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Traffic Congestion in Lagos, Nigeria

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Michelle D

on 12 November 2012

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Transcript of Traffic Congestion in Lagos, Nigeria

Traffic Congestion
Lagos, Nigeria Issue Extreme traffic congestion is the norm on Lagos' roads and expressways Policies implemented by the Lagos State government have achieved limited success New measures need to be taken to decrease the amount of traffic congestion Background City of Lagos (within Lagos State) has a population between 11.2 million (UN 2011 estimate) and ~20 million (actual figures unknown) An estimated 8 million people travel to work via public transit each day 9,100 roads & espressways in Lagos and the surrounding areas Problems! Road conditions inadequate (potholes, flooding) Military checkpoints and bridge closures contribute to traffic congestion The recent restrictions of okadas (commercial motorcycles) on certain roads has caused traffic to be rerouted to other corridors Quality of driving is poor, especially by those who drive commercial vehicles or transit vehicles (high rate of driving under the influence of drugs or alcohol) Contracts to build roads have not been honoured Alternatives Inaction
Expansion of Light Rail Transit (LRT)
Assistance from other countries to improve infrastructure & public transportation
Improve driver knowledge through driver training programs and social media
Road tolls
HOV lane use & Counterflow lanes Alternative 1: Inaction Lagos State Road Traffic Law, 2012 Comprised of 3.577 square km, Lagos is a port city that is the centre for business and industry in Nigeria (45% of skilled labour in Lagos) Many individuals live outside the city core where housing is affordable Transportation Authorities Lagos State Ministry of Transportation (deal with transportation in the state)
Lagos State Transportation Management Authority (LASTMA) (employs traffic management strategies in order to reduce deaths, injuries, and economic losses
Lagos Metropolitan Area Transport Authority (LAMATA) (the state transport system that integrates buses, ferries, and trains)
Nigerian Federal Road Safety Commission (FRSC)(making highways and roads safe and educating drivers about good driving habits) By 2015, the population is expected to be at 25 million people ` Traffic Congestion Decreases productivity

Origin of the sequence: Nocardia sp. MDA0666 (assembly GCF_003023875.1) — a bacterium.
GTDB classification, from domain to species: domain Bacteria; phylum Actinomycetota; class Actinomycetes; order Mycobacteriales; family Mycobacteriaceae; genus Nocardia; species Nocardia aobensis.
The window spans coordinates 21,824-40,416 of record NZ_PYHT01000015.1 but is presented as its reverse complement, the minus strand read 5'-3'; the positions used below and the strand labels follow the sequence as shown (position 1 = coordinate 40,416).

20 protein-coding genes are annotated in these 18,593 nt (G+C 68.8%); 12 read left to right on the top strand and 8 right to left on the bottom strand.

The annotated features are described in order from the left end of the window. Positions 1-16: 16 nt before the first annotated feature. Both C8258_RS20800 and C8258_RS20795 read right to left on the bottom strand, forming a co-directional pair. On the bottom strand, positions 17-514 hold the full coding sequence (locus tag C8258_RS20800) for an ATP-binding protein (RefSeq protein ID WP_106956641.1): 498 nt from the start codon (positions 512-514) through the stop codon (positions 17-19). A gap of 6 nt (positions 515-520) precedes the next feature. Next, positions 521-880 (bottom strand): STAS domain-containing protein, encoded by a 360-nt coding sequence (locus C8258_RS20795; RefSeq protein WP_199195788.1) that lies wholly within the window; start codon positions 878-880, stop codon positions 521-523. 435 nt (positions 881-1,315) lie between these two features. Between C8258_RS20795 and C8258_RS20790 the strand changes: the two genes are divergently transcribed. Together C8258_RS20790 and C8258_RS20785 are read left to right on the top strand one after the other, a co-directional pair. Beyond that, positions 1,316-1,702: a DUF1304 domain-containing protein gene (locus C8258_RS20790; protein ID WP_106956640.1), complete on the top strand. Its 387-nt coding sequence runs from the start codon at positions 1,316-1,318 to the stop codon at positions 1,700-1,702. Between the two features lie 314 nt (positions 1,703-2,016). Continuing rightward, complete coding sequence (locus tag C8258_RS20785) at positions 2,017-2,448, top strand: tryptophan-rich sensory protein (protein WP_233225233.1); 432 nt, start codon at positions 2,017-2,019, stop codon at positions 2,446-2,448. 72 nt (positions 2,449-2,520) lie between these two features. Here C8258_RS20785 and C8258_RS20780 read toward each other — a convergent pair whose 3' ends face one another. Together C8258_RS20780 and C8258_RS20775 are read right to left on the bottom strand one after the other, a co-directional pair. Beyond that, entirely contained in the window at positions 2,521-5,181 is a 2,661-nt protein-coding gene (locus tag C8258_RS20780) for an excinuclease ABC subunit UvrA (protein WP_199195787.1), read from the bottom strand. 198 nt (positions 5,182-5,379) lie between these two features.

Wastes time and fuel
Increases pollution
Causes stress
Increases the possibility of traffic accidents and death, especially if traffic is so congested that individuals are unable to reach the hospital Okadas have been restricted to being operated on only 475 roads •Positives: The State Road Traffic Law regarding road traffic administration has been implemented and construction of LRT is already occurring; no more money needs to be spent to alleviate the problem

•Negatives: Traffic congestion still continues to be an issue and road conditions desperately need to be improved. The population is increasing at a rapid pace and new infrastructure will be needed in order to accommodate the growth Alternative 2: LRT Technology LAMATA is currently appealing to investors to bid on future contracts

Light rail technology removes vehicles from the roads and is an environmentally conscious form of transportation
More affordable than purchasing a car and paying for gas
Less of a chance of being involved in an accident

Cost of LRT is substantial (the first two LRT lines are estimated to cost $1.4 bn) and it will take a long time to regain the money spent. What if no money is available?
Creation of transit lines will require the relocation of properties.
Property values will increase near LRT stations Alternative 5: Tolling Main Roads and Expressways be Alternative 6: Reform HOV lane use and Create Counterflow Lanes Currently, only BRT (buses) are permitted to travel in an HOV lane, which is divided from the rest of the road by a concrete barrier. The argument for this is that buses need to travel freely without interacting with other vehicles, and if they were to be in the same lanes as cars and a car broke down, it would impact public transit efficiency.

However, the concrete barriers are dangerous, and if there happens to be an accident in the HOV lane, it is difficult for other buses to be re-routed Recommendations I recommend a combination of Alternatives 2, 3, 4, and 6 be put into place
While costly, LRT technology will make transportation more efficient and remove vehicles from Lagos roads
Because Lagos has experienced troubles in updating infrastructure and public transportation, the LGS should seek financial assistance from other countries.
Improving driver training programs and employing the use of social media will be useful techniques as the population rises and technology becomes more apparent
Allowing cars and trucks to drive in the HOV lane when they have a specified number of passengers and implementing counterflow lanes will improve traffic flow
I do not recommend pursuing inaction due to the rapid rate at which the population is growing and the prominence of traffic problems on Lagos' roads
Similarly, extensively tolling the roads would be unpopular and many would be unable to afford driving into the city centre. Alternative 3: Obtaining Assistance from other Countries to Improve Public Transport & Infrastructure Alternative 4: Improving Driving Skills through Driver Training and Social Media Positives: